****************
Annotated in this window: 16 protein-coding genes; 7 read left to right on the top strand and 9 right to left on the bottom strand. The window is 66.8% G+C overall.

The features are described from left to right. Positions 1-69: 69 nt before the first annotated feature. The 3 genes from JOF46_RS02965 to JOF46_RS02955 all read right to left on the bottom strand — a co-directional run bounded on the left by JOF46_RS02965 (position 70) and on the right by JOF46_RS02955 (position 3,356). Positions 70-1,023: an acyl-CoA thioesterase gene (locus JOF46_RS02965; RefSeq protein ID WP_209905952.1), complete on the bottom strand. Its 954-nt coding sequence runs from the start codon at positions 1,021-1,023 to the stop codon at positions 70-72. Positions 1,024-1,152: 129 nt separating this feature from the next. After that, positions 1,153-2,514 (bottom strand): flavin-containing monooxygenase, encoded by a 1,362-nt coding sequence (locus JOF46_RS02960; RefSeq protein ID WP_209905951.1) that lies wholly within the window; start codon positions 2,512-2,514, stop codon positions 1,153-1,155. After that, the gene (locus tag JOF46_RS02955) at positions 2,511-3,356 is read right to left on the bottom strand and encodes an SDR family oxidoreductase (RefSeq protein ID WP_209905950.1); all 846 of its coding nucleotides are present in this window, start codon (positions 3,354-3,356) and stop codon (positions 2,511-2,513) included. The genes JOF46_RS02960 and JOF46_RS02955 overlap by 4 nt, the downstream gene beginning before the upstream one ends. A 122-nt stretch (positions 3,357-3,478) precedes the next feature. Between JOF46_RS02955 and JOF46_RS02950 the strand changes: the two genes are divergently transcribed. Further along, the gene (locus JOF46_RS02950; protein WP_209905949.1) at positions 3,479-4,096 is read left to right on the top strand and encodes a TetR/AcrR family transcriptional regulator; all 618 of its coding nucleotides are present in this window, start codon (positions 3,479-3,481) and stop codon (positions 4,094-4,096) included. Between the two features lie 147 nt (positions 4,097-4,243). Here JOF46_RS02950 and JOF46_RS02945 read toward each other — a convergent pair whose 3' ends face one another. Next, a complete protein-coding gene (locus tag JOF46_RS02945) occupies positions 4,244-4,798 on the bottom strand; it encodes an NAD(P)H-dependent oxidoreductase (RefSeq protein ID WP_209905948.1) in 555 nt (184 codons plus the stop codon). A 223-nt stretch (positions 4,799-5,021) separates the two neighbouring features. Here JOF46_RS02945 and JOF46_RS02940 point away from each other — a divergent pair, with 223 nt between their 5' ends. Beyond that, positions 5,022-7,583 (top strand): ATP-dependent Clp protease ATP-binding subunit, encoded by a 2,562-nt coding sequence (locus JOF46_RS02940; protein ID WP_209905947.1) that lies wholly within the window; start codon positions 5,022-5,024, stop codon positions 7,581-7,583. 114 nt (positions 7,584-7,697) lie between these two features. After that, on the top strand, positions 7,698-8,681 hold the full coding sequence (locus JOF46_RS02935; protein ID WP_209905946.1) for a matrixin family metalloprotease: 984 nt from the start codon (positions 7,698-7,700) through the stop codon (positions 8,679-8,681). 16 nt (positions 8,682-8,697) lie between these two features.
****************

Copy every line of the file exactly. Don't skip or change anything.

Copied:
Annotated in this window: 16 protein-coding genes; 7 read left to right on the top strand and 9 right to left on the bottom strand. The window is 66.8% G+C overall.

The features are described from left to right. Positions 1-69: 69 nt before the first annotated feature. The 3 genes from JOF46_RS02965 to JOF46_RS02955 all read right to left on the bottom strand — a co-directional run bounded on the left by JOF46_RS02965 (position 70) and on the right by JOF46_RS02955 (position 3,356). Positions 70-1,023: an acyl-CoA thioesterase gene (locus JOF46_RS02965; RefSeq protein ID WP_209905952.1), complete on the bottom strand. Its 954-nt coding sequence runs from the start codon at positions 1,021-1,023 to the stop codon at positions 70-72. Positions 1,024-1,152: 129 nt separating this feature from the next. After that, positions 1,153-2,514 (bottom strand): flavin-containing monooxygenase, encoded by a 1,362-nt coding sequence (locus JOF46_RS02960; RefSeq protein ID WP_209905951.1) that lies wholly within the window; start codon positions 2,512-2,514, stop codon positions 1,153-1,155. After that, the gene (locus tag JOF46_RS02955) at positions 2,511-3,356 is read right to left on the bottom strand and encodes an SDR family oxidoreductase (RefSeq protein ID WP_209905950.1); all 846 of its coding nucleotides are present in this window, start codon (positions 3,354-3,356) and stop codon (positions 2,511-2,513) included. The genes JOF46_RS02960 and JOF46_RS02955 overlap by 4 nt, the downstream gene beginning before the upstream one ends. A 122-nt stretch (positions 3,357-3,478) precedes the next feature. Between JOF46_RS02955 and JOF46_RS02950 the strand changes: the two genes are divergently transcribed. Further along, the gene (locus JOF46_RS02950; protein WP_209905949.1) at positions 3,479-4,096 is read left to right on the top strand and encodes a TetR/AcrR family transcriptional regulator; all 618 of its coding nucleotides are present in this window, start codon (positions 3,479-3,481) and stop codon (positions 4,094-4,096) included. Between the two features lie 147 nt (positions 4,097-4,243). Here JOF46_RS02950 and JOF46_RS02945 read toward each other — a convergent pair whose 3' ends face one another. Next, a complete protein-coding gene (locus tag JOF46_RS02945) occupies positions 4,244-4,798 on the bottom strand; it encodes an NAD(P)H-dependent oxidoreductase (RefSeq protein ID WP_209905948.1) in 555 nt (184 codons plus the stop codon). A 223-nt stretch (positions 4,799-5,021) separates the two neighbouring features. Here JOF46_RS02945 and JOF46_RS02940 point away from each other — a divergent pair, with 223 nt between their 5' ends. Beyond that, positions 5,022-7,583 (top strand): ATP-dependent Clp protease ATP-binding subunit, encoded by a 2,562-nt coding sequence (locus JOF46_RS02940; protein ID WP_209905947.1) that lies wholly within the window; start codon positions 5,022-5,024, stop codon positions 7,581-7,583. 114 nt (positions 7,584-7,697) lie between these two features. After that, on the top strand, positions 7,698-8,681 hold the full coding sequence (locus JOF46_RS02935; protein ID WP_209905946.1) for a matrixin family metalloprotease: 984 nt from the start codon (positions 7,698-7,700) through the stop codon (positions 8,679-8,681). 16 nt (positions 8,682-8,697) lie between these two features.